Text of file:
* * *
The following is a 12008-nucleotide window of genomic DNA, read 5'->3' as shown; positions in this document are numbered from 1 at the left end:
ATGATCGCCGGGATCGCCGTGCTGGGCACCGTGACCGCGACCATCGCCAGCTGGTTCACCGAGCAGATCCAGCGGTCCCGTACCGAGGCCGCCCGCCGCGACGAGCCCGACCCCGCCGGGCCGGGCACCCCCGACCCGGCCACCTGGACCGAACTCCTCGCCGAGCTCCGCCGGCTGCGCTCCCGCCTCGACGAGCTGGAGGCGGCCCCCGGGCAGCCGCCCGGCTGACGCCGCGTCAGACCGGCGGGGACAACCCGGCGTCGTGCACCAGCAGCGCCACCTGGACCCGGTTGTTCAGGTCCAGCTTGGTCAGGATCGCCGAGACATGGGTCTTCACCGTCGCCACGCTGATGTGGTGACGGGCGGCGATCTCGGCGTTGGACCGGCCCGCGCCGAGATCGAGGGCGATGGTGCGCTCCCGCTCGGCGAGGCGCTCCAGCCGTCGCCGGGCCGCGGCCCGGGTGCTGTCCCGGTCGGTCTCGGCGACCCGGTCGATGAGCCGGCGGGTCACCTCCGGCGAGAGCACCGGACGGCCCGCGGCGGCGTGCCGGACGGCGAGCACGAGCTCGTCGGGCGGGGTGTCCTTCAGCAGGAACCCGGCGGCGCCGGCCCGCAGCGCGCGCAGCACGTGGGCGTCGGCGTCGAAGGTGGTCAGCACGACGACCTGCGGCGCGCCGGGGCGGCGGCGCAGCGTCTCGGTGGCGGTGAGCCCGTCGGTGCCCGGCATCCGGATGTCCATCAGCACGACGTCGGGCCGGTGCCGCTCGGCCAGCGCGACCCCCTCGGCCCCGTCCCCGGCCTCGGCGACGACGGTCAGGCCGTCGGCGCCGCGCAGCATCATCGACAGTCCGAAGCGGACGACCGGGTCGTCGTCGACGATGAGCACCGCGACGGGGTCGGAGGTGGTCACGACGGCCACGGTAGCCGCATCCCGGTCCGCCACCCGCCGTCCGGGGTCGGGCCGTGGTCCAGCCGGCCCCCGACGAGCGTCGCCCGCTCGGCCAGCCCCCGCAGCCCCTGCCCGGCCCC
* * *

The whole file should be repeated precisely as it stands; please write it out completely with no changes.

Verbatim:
The following is a 12008-nucleotide window of genomic DNA, read 5'->3' as shown; positions in this document are numbered from 1 at the left end:
ATGATCGCCGGGATCGCCGTGCTGGGCACCGTGACCGCGACCATCGCCAGCTGGTTCACCGAGCAGATCCAGCGGTCCCGTACCGAGGCCGCCCGCCGCGACGAGCCCGACCCCGCCGGGCCGGGCACCCCCGACCCGGCCACCTGGACCGAACTCCTCGCCGAGCTCCGCCGGCTGCGCTCCCGCCTCGACGAGCTGGAGGCGGCCCCCGGGCAGCCGCCCGGCTGACGCCGCGTCAGACCGGCGGGGACAACCCGGCGTCGTGCACCAGCAGCGCCACCTGGACCCGGTTGTTCAGGTCCAGCTTGGTCAGGATCGCCGAGACATGGGTCTTCACCGTCGCCACGCTGATGTGGTGACGGGCGGCGATCTCGGCGTTGGACCGGCCCGCGCCGAGATCGAGGGCGATGGTGCGCTCCCGCTCGGCGAGGCGCTCCAGCCGTCGCCGGGCCGCGGCCCGGGTGCTGTCCCGGTCGGTCTCGGCGACCCGGTCGATGAGCCGGCGGGTCACCTCCGGCGAGAGCACCGGACGGCCCGCGGCGGCGTGCCGGACGGCGAGCACGAGCTCGTCGGGCGGGGTGTCCTTCAGCAGGAACCCGGCGGCGCCGGCCCGCAGCGCGCGCAGCACGTGGGCGTCGGCGTCGAAGGTGGTCAGCACGACGACCTGCGGCGCGCCGGGGCGGCGGCGCAGCGTCTCGGTGGCGGTGAGCCCGTCGGTGCCCGGCATCCGGATGTCCATCAGCACGACGTCGGGCCGGTGCCGCTCGGCCAGCGCGACCCCCTCGGCCCCGTCCCCGGCCTCGGCGACGACGGTCAGGCCGTCGGCGCCGCGCAGCATCATCGACAGTCCGAAGCGGACGACCGGGTCGTCGTCGACGATGAGCACCGCGACGGGGTCGGAGGTGGTCACGACGGCCACGGTAGCCGCATCCCGGTCCGCCACCCGCCGTCCGGGGTCGGGCCGTGGTCCAGCCGGCCCCCGACGAGCGTCGCCCGCTCGGCCAGCCCCCGCAGCCCCTGCCCGGCCCC